The world of the American consumer can be bewildering because of the overwhelming number of choices that we have for products and services.
In The Paradox of Choice, Barry Schwartz examines choice as a social-psychological phenomenon, principally from the standpoint of how we can defend ourselves as consumers from excessive choices to live sane lives.
Since marketing is about psychology and math, marketers should study this book to learn how to better merchandise or display products and present marketing messages.
For example, in a study published in the Journal of Personality and Social Psychology called “When Choice Is Demotivating” by S. Iyengar and M. Lepper, samples of high-quality jams were offered to customers at a grocery store. 24 varieties were available to purchase. On one table, 6 varieties were offered for tasting; on the other, 24. While more customers visited the table with more samples, 30% of the customers with fewer choices actually bought jam, and only 3% of the customers with more choices bought jam.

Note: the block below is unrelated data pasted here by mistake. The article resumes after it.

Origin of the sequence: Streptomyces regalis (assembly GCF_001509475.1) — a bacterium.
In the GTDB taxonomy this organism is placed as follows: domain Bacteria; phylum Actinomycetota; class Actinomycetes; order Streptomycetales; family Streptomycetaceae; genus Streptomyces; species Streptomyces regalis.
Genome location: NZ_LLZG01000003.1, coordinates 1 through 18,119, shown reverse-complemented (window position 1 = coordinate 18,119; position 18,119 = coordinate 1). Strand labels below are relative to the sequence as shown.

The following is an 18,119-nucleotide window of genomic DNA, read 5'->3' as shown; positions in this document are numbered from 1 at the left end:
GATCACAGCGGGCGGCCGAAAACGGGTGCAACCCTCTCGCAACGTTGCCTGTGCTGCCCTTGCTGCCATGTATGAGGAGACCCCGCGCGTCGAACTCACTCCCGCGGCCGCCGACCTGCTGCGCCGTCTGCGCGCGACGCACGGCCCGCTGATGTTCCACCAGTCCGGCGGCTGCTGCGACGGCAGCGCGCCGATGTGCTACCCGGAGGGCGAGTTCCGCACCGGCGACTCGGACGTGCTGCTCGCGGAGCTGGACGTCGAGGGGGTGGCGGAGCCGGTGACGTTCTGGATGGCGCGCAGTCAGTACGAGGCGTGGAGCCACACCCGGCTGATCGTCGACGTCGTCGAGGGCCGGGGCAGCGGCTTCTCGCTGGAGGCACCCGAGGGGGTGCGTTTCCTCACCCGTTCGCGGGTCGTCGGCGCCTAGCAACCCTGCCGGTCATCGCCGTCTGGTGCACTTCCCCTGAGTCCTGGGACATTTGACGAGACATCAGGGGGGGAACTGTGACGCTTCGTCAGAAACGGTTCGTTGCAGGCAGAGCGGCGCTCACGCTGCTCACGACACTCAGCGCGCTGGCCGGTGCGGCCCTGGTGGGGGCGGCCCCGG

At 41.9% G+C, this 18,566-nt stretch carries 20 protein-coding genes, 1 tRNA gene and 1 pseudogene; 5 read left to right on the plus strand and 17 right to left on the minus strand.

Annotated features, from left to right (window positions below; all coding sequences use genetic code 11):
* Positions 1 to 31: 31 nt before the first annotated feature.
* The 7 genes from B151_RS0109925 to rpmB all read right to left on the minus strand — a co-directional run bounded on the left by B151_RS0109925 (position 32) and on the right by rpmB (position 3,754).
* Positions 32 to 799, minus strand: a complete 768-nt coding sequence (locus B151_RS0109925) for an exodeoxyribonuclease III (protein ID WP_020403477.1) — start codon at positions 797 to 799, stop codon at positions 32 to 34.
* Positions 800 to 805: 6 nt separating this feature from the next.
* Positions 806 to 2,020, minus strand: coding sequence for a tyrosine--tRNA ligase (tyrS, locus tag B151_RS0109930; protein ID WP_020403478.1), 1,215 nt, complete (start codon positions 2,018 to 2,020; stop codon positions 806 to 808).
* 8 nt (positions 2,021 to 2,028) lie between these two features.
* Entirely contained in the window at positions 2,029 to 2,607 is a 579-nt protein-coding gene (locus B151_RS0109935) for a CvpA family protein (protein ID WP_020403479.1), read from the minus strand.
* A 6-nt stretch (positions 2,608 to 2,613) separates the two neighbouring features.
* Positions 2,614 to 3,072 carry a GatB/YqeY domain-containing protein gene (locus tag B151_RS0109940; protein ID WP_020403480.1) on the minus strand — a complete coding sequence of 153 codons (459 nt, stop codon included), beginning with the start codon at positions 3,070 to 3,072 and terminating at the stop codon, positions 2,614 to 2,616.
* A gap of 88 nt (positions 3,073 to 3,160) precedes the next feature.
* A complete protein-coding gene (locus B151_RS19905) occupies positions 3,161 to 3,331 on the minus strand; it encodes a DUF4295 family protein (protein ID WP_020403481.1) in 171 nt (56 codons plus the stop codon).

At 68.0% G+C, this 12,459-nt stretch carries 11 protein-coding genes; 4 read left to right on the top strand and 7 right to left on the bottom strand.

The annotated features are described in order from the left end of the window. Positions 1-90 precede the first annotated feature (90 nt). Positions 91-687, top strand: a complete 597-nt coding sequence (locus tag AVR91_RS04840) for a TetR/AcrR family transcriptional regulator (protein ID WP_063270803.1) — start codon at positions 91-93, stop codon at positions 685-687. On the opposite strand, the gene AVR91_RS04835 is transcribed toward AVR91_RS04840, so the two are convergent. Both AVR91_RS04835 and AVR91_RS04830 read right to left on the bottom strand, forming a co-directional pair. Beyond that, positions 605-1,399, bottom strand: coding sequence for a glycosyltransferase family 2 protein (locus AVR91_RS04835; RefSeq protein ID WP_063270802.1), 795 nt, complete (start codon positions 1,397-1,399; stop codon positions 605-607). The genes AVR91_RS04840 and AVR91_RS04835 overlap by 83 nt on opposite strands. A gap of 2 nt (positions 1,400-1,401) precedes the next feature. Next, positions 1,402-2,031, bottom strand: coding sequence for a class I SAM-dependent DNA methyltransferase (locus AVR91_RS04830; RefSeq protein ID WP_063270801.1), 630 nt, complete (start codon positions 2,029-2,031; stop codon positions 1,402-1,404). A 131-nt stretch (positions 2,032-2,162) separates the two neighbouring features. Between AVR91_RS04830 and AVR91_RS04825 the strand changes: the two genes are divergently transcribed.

Schwartz contrasts two buying styles. A Maximizer agonizes over making a decision with extensive research and price shopping. “Only the best will do.” A Satificer will make a quicker, pragmatic decision. “Good enough is good enough.” Almost all of us will choose one of these paths at different times for different categories of products or services.
According to Schwartz, to lead a sane life, we should prioritize the areas of decision making. Choose the Satisficer path for most decisions. Choose the Maximizer path for only the most important decisions.
Whichever path you choose, accept that your decision won’t be perfect. (Remember when that television went on sale shortly after you bought one?) Avoid regret.
As a businessperson and/or as a consumer, The Paradox of Choice is worthwhile reading for more insight into how to present choices and make decisions in a choice-rich society.
Buy it on Amazon: The Paradox of Choice: Why More Is Less.
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